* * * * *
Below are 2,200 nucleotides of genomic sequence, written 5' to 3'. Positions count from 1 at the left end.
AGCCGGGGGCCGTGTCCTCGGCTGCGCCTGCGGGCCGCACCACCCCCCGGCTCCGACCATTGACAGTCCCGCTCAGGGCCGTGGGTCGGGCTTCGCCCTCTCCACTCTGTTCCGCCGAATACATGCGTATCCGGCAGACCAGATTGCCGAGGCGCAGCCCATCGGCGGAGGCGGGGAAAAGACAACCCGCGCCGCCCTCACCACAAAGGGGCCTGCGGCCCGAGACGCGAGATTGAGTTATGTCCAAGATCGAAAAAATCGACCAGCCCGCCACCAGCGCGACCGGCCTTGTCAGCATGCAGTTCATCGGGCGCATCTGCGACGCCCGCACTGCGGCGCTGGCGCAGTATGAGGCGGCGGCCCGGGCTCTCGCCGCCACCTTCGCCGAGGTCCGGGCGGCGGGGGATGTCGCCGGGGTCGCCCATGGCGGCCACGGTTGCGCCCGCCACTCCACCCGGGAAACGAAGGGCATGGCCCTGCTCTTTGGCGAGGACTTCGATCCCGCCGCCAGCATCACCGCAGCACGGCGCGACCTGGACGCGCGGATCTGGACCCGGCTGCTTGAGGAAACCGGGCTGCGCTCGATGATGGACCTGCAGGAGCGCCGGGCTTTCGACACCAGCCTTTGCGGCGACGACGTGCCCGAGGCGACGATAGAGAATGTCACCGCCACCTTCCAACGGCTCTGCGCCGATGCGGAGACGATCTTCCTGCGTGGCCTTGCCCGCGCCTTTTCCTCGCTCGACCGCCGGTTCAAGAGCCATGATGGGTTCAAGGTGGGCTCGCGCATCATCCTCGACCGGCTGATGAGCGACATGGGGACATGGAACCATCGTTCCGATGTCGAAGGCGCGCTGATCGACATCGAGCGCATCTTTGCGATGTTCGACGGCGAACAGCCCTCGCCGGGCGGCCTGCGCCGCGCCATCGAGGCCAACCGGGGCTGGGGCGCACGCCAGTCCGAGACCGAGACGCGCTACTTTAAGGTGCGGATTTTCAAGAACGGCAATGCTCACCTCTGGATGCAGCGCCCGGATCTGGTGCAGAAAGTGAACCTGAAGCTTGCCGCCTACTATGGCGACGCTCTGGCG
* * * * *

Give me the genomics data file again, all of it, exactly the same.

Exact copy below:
Below are 2,200 nucleotides of genomic sequence, written 5' to 3'. Positions count from 1 at the left end.
AGCCGGGGGCCGTGTCCTCGGCTGCGCCTGCGGGCCGCACCACCCCCCGGCTCCGACCATTGACAGTCCCGCTCAGGGCCGTGGGTCGGGCTTCGCCCTCTCCACTCTGTTCCGCCGAATACATGCGTATCCGGCAGACCAGATTGCCGAGGCGCAGCCCATCGGCGGAGGCGGGGAAAAGACAACCCGCGCCGCCCTCACCACAAAGGGGCCTGCGGCCCGAGACGCGAGATTGAGTTATGTCCAAGATCGAAAAAATCGACCAGCCCGCCACCAGCGCGACCGGCCTTGTCAGCATGCAGTTCATCGGGCGCATCTGCGACGCCCGCACTGCGGCGCTGGCGCAGTATGAGGCGGCGGCCCGGGCTCTCGCCGCCACCTTCGCCGAGGTCCGGGCGGCGGGGGATGTCGCCGGGGTCGCCCATGGCGGCCACGGTTGCGCCCGCCACTCCACCCGGGAAACGAAGGGCATGGCCCTGCTCTTTGGCGAGGACTTCGATCCCGCCGCCAGCATCACCGCAGCACGGCGCGACCTGGACGCGCGGATCTGGACCCGGCTGCTTGAGGAAACCGGGCTGCGCTCGATGATGGACCTGCAGGAGCGCCGGGCTTTCGACACCAGCCTTTGCGGCGACGACGTGCCCGAGGCGACGATAGAGAATGTCACCGCCACCTTCCAACGGCTCTGCGCCGATGCGGAGACGATCTTCCTGCGTGGCCTTGCCCGCGCCTTTTCCTCGCTCGACCGCCGGTTCAAGAGCCATGATGGGTTCAAGGTGGGCTCGCGCATCATCCTCGACCGGCTGATGAGCGACATGGGGACATGGAACCATCGTTCCGATGTCGAAGGCGCGCTGATCGACATCGAGCGCATCTTTGCGATGTTCGACGGCGAACAGCCCTCGCCGGGCGGCCTGCGCCGCGCCATCGAGGCCAACCGGGGCTGGGGCGCACGCCAGTCCGAGACCGAGACGCGCTACTTTAAGGTGCGGATTTTCAAGAACGGCAATGCTCACCTCTGGATGCAGCGCCCGGATCTGGTGCAGAAAGTGAACCTGAAGCTTGCCGCCTACTATGGCGACGCTCTGGCG